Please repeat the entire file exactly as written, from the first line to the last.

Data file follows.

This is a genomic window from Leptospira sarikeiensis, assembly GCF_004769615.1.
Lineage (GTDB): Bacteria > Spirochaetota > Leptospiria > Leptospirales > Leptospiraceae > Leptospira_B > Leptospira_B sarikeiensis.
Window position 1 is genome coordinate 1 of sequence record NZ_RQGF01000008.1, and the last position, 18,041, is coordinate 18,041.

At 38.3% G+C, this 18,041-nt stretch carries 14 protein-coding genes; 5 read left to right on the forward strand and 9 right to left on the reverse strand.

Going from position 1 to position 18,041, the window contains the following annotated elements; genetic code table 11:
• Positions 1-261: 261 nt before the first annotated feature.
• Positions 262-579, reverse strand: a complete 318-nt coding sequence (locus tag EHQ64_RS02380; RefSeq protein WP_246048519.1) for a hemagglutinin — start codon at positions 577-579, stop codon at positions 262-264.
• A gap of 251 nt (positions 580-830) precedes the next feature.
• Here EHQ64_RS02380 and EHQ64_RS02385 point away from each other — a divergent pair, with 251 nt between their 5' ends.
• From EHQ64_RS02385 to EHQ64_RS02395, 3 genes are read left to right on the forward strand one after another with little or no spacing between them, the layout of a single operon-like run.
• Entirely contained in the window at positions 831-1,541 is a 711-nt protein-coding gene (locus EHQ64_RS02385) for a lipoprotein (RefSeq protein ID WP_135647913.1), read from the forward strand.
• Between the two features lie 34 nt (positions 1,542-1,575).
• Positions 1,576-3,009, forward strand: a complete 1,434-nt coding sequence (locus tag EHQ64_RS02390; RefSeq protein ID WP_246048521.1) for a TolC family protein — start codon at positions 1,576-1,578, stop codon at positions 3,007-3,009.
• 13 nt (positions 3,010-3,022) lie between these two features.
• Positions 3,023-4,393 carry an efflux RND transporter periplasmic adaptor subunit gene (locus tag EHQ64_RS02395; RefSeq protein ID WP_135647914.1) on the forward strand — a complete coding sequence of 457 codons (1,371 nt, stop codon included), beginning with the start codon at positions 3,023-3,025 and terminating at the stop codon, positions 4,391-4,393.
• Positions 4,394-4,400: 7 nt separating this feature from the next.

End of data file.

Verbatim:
This is a genomic window from Leptospira sarikeiensis, assembly GCF_004769615.1.
Lineage (GTDB): Bacteria > Spirochaetota > Leptospiria > Leptospirales > Leptospiraceae > Leptospira_B > Leptospira_B sarikeiensis.
Window position 1 is genome coordinate 1 of sequence record NZ_RQGF01000008.1, and the last position, 18,041, is coordinate 18,041.

At 38.3% G+C, this 18,041-nt stretch carries 14 protein-coding genes; 5 read left to right on the forward strand and 9 right to left on the reverse strand.

Going from position 1 to position 18,041, the window contains the following annotated elements; genetic code table 11:
• Positions 1-261: 261 nt before the first annotated feature.
• Positions 262-579, reverse strand: a complete 318-nt coding sequence (locus tag EHQ64_RS02380; RefSeq protein WP_246048519.1) for a hemagglutinin — start codon at positions 577-579, stop codon at positions 262-264.
• A gap of 251 nt (positions 580-830) precedes the next feature.
• Here EHQ64_RS02380 and EHQ64_RS02385 point away from each other — a divergent pair, with 251 nt between their 5' ends.
• From EHQ64_RS02385 to EHQ64_RS02395, 3 genes are read left to right on the forward strand one after another with little or no spacing between them, the layout of a single operon-like run.
• Entirely contained in the window at positions 831-1,541 is a 711-nt protein-coding gene (locus EHQ64_RS02385) for a lipoprotein (RefSeq protein ID WP_135647913.1), read from the forward strand.
• Between the two features lie 34 nt (positions 1,542-1,575).
• Positions 1,576-3,009, forward strand: a complete 1,434-nt coding sequence (locus tag EHQ64_RS02390; RefSeq protein ID WP_246048521.1) for a TolC family protein — start codon at positions 1,576-1,578, stop codon at positions 3,007-3,009.
• 13 nt (positions 3,010-3,022) lie between these two features.
• Positions 3,023-4,393 carry an efflux RND transporter periplasmic adaptor subunit gene (locus tag EHQ64_RS02395; RefSeq protein ID WP_135647914.1) on the forward strand — a complete coding sequence of 457 codons (1,371 nt, stop codon included), beginning with the start codon at positions 3,023-3,025 and terminating at the stop codon, positions 4,391-4,393.
• Positions 4,394-4,400: 7 nt separating this feature from the next.